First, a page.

6. Psi-Lord

    Psi-Lord Member

    Cândido Mota, São Paulo, Brazil
    Portuguese - Brazil
    I indeed had the fruit and not the tree in mind. This leads me to a question, though – is this particular to all types of fruit, or specific to guavas (and perhaps other exotic / unusual fruit)?

    And, although this is a different tense, it’s a follow-up to the initial conversation. This time, though, the sentence was written by a native speaker himself. Still talking about exotic fruit (especifically speaking, mangoes and avocados), he said:

    „Аз още не съм ги опитвал.“

    My doubt is similar to the one in my first post – why not „не съм ги опитал“? Does it have something to do with his not having tried them yet, so that, if he already had, he could say „вече съм ги опитал“? Or am I following a wrong path here?
  7. Egrorian Member

    As far as I know, the names of the most fruits in Bulgaria have singular and plural forms which can be used accordingly without much special considerations - ябълка/ябълки, круша/круши, портокал/портокали, etc. and when one means certain amounts (e.g. 1 kg), the plural is used alright (един килограм портокали). An exception I can think of is грозде, where singular is used most of the time - there's simply no plural, even if you mean the plant where grape grows as it's called лоза. One can say "грозд/ове", but that means one/or more than one bunch of grapes, in which the single bunch of grapes is an independent entity, if I may say so. To a basket of grapes one would say "кошница грозде".

    Fruits with foreign names like guava, mango, papaya, avocado (apart from banana - there is a plural, банани) are always in singular (unless you mean the tree) - there simply isn't a normal-sounding plural form, though for kiwi, one may say кивита "За тази готварска рецепта ще ти трябват пет кивита". For the trees of mango, avocado, etc. if you mean a single tree, one may say simply "авокадо" - "Имам едно авокадо в саксия", and for more than a single tree one may use the form "дръвче авокадо" - "Имам пет дръвчета авокадо в градината".

    As for "не съм ги опитвал" - this is correct. I am not a linguist so my explanations may sound unbeliavably lame, but in this case this tense is used to denote something that started in the past and continues at the moment of speaking. "No, I have never tasted guava". If the speaker means to say that he tried already, he may say "Опитах ги вече" - which, however, conveys the message that this happened recently, or he may say "Опитвал съм ги вече" - which basically means that this happened some time ago, and possibly that he tried them on more than one occasion. It depends on the question too, as it may set the conditions, e.g. whether it is about ever tasting guava or the specific batch of guava which is in the fridge at the moment, etc.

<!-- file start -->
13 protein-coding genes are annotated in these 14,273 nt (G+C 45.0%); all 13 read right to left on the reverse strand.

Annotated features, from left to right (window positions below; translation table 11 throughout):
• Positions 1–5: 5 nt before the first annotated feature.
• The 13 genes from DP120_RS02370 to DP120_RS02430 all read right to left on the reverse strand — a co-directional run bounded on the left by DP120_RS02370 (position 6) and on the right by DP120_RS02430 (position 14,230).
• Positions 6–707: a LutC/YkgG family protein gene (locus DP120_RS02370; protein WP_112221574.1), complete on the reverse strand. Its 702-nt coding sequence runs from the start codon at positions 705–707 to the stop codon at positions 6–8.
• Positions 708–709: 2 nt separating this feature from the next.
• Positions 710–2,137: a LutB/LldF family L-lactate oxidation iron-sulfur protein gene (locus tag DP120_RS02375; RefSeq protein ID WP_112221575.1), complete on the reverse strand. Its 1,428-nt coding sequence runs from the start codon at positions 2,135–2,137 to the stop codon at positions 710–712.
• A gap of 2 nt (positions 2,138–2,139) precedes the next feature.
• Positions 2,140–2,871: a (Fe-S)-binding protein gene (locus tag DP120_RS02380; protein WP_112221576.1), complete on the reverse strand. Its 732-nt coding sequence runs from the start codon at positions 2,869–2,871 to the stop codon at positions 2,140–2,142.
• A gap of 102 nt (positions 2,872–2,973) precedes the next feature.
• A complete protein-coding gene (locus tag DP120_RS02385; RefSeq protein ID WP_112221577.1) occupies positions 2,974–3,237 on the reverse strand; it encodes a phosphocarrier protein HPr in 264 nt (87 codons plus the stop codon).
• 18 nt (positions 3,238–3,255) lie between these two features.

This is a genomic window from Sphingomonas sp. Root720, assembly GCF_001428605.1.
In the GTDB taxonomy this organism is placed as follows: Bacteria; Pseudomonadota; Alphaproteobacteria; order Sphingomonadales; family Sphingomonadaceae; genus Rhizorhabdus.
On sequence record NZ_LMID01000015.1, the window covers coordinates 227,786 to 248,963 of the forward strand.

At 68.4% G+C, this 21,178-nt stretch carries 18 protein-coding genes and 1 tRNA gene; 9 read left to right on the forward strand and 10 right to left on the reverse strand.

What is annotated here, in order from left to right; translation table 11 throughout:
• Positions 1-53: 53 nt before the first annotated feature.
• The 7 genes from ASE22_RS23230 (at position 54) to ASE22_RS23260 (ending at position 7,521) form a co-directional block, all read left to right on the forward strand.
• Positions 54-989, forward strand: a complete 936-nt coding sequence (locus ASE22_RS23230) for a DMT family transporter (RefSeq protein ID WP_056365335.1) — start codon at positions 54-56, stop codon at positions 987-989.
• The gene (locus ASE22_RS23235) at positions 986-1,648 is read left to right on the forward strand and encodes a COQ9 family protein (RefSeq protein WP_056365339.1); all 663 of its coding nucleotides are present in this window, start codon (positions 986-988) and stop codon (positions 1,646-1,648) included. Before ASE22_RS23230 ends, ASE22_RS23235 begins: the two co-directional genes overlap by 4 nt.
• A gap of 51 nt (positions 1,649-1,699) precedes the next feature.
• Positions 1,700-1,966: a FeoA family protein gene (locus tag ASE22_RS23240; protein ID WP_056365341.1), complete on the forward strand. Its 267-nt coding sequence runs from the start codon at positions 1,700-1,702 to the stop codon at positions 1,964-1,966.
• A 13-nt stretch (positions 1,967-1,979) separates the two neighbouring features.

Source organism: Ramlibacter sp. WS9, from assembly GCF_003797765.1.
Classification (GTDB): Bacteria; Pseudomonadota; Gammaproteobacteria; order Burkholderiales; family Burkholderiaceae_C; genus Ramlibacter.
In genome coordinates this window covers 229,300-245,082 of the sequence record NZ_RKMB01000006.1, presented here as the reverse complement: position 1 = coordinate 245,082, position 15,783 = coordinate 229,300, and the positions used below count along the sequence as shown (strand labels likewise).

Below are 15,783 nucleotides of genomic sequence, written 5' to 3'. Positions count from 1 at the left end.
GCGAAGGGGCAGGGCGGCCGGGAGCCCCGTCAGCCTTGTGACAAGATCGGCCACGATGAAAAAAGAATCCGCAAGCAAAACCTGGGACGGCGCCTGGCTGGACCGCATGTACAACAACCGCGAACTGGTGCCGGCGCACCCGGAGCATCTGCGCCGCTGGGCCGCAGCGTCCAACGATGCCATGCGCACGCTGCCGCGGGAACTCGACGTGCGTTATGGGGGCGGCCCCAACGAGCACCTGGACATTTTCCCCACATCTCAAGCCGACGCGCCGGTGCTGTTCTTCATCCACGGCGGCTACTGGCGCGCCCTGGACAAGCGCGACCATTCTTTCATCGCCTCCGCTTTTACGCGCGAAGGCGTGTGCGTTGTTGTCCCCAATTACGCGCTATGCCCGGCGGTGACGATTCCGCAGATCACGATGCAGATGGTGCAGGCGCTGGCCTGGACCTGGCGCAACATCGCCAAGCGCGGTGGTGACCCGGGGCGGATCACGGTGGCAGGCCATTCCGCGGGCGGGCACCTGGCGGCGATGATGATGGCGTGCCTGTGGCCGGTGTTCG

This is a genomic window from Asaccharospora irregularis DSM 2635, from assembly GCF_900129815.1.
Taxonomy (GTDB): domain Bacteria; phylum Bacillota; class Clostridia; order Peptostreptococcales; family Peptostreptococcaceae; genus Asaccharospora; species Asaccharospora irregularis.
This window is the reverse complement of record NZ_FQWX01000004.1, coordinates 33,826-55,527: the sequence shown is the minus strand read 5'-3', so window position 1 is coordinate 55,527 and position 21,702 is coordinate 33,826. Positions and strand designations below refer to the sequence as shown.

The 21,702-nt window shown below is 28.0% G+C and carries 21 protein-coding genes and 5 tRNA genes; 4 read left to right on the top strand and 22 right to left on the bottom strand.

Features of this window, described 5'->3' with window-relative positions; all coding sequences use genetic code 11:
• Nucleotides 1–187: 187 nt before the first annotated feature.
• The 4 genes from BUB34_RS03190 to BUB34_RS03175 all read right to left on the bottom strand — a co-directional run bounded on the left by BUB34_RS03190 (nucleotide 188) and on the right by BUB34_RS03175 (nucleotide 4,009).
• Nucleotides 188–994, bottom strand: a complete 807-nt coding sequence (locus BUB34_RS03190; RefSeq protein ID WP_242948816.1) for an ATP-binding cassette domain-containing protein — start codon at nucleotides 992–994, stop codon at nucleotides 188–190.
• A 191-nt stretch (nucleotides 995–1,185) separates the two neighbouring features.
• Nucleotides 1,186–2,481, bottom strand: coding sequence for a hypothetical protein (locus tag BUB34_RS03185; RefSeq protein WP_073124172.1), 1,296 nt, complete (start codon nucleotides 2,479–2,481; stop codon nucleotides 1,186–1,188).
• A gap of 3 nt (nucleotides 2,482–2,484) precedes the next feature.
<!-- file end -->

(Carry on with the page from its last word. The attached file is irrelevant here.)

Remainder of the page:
For an example:
    - Опита ли гуавата, която купих вчера?
    - Да, опитах я, много е вкусна.
    - Не, не я опитах, не съм я видял.

    - Ти опитвал ли си гуава?
    - Да, опитвал съм, когато бях в Бразилия (supposedly that happened some time ago)
    - Не, не съм опитвал никога.

    Hope that helps.
  8. Christo Tamarin

    Christo Tamarin Senior Member

    In my opinion, both sentences are not quite correct.

    My guess: „Нито Иван, нито Павел някога биха сметнали гуавите за нещо забележително.“ Neither John nor Paul would ever consider guavas as something remarkable.

    My guess: „Нито Иван, нито Павел някога са смятали гуавите за нещо забележително.“ Neither John nor Paul have ever consider guavas as something remarkable.

    Another guess: Преди да ги опитат, нито Иван, нито Павел някога бяха смятали гуавите за нещо забележително.“ Neither John nor Paul had ever consider guavas as something remarkable before tasting them.